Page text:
APL Austria docked at the port of Ngqurha.
The salvage of the APL Austria has entered the mop-up phase after a major fire broke out in one of the vessel’s cargo holds as it was off Port Elizabeth in South Africa.
The fire started in one of the cargo holds of Liberian-flagged vessel on Sunday while the ship was some 30 miles off the coast of South Africa, headed west to the Indian Ocean. Overnight on Sunday the vessel was brought to the nearby port of Ngqura where firefighting continued for several days.
The South African Maritime Safety Authority (SAMSA) said on Thursday that the fire had been extinguished.
“The good news is that the fire on board is completely extinguished and port operations continued as per normal with two additional large container ships docking at the port [Wednesday] where for a while no ships were allowed into the port while the APL AUSTRIA was on fire” said Captain Daron Burgess, SAMSA’s technical manager for the Southern Region.
According to Captain Burgess, the mop-up involves removal of damaged containers and containment of their content. The teams will also drain out approximately 3,000 cubic meters of water, ash and residue inside of No.4 cargo hold of the vessel where the fire took place.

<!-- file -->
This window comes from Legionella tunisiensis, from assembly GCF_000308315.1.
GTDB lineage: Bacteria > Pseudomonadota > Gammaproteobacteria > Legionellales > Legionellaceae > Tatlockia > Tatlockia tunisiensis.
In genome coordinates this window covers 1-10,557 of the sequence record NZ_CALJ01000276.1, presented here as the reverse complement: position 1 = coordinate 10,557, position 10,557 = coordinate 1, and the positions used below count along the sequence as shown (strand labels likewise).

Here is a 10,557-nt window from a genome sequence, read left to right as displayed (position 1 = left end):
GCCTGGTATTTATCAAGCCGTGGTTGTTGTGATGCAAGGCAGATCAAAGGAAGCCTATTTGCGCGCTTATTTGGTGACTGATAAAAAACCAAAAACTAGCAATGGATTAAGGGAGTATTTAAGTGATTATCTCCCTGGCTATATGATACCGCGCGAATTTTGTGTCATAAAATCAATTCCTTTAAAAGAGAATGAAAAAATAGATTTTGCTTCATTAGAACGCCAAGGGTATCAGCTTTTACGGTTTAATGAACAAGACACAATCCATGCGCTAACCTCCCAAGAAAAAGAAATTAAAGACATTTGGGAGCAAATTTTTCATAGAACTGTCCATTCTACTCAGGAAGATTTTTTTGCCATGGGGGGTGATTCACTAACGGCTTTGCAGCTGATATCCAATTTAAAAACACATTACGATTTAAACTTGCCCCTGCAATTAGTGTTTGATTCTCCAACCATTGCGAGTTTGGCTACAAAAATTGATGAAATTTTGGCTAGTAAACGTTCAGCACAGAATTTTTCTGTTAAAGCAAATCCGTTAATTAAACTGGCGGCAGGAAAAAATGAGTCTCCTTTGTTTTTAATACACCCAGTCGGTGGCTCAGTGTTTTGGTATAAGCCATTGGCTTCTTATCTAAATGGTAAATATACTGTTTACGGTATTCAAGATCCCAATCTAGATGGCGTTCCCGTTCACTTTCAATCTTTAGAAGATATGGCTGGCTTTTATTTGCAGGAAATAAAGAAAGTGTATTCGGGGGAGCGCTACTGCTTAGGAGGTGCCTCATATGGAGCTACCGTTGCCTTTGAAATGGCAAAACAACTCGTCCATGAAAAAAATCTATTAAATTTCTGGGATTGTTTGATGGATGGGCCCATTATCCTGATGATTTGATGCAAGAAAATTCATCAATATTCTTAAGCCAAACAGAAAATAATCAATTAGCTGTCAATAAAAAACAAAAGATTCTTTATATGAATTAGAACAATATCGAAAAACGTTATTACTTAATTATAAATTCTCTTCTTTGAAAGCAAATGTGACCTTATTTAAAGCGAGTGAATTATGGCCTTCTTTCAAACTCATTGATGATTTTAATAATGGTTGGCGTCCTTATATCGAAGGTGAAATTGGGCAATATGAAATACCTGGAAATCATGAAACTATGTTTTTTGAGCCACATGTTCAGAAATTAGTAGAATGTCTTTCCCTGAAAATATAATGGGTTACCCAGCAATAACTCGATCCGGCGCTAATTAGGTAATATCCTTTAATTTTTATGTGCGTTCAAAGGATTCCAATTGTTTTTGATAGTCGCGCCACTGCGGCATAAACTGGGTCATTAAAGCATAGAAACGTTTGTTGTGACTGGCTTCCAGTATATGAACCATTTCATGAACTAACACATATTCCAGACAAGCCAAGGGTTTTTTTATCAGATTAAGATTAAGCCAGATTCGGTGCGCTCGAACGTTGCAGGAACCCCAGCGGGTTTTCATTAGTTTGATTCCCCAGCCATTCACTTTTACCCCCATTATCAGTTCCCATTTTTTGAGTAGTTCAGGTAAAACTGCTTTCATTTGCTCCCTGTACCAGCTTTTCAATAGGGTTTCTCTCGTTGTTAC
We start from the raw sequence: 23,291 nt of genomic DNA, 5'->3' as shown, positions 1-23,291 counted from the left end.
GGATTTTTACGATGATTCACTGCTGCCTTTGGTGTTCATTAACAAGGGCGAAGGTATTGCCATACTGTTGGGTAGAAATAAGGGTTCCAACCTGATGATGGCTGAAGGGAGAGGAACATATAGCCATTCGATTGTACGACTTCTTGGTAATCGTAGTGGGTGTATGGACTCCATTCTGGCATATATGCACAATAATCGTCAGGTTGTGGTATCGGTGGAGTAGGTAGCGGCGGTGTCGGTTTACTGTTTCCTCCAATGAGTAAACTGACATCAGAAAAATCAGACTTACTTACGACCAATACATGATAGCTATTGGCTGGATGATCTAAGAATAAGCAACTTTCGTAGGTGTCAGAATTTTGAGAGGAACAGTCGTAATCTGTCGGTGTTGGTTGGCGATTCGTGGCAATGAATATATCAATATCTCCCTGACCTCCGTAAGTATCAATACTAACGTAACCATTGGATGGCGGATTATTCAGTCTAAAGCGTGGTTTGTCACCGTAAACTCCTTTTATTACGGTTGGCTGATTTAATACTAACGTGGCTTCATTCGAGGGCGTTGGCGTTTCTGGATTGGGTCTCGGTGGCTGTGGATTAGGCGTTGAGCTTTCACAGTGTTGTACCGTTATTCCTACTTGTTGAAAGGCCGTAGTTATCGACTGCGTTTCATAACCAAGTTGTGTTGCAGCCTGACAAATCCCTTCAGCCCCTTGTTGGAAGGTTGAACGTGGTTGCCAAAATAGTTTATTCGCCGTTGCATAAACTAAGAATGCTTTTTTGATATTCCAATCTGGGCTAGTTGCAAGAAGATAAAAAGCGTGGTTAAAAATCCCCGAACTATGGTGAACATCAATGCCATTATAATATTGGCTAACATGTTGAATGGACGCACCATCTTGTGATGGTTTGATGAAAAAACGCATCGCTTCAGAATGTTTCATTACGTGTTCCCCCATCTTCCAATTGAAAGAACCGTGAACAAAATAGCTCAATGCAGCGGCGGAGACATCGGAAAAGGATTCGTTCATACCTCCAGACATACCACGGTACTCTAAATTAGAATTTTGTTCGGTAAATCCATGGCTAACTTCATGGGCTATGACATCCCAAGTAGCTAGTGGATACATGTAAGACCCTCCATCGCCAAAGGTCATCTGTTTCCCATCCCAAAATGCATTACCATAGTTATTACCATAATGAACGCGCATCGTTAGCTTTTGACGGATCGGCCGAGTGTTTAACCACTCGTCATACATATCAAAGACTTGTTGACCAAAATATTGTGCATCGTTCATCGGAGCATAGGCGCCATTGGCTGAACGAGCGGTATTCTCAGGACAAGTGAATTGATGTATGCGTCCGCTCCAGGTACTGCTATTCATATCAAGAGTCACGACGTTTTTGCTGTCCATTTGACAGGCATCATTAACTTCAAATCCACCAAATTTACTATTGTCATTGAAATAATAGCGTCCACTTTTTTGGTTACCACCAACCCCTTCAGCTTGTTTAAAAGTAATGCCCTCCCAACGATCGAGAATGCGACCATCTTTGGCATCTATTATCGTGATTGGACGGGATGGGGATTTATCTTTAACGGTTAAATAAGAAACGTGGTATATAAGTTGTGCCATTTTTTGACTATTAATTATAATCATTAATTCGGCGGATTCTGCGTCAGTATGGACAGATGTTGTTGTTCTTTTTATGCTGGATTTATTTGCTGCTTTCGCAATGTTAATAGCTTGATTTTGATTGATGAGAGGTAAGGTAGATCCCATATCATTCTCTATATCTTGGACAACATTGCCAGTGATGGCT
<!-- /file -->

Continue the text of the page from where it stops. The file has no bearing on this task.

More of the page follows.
“The plan is that if the water contains no marine pollutants, then it will be transferred into ballast water tanks on board. However, if containing marine pollutants, we will have to re-assess the situation and most probably will have to discharge ashore in approved receptacles and to be disposed of according to DEA (Department of Environmental Affairs) requirements,’ said Capt. Burgess.
Meanwhile, Burgess said two fire experts had already begun inspecting the vessel to try and establish what caused the fire.
On Wednesday night, Capt. Burgess said initial inspection indicated that there was not much damage caused to the vessel itself by the fire.
“No visual structural damages to No.4 cargo hold at this stage,” Burgess said, adding that there were still about 16 containers remaining on board on deck on top of the No.4 hatch.
“The plan is to discharge (these) ashore tomorrow and douse with water and de-stuff into skips – no immediate danger,” he said.
“There are also about 10 containers aft of accommodation (not at all related to fire) to discharge to accommodate replenishment of CO2-Room with 400 x 45kgs CO2 cylinders. The area is presently covered by these containers as it is situated aft of the accommodation and underdeck,” Burgess said.
Photos courtesy SAMSA.
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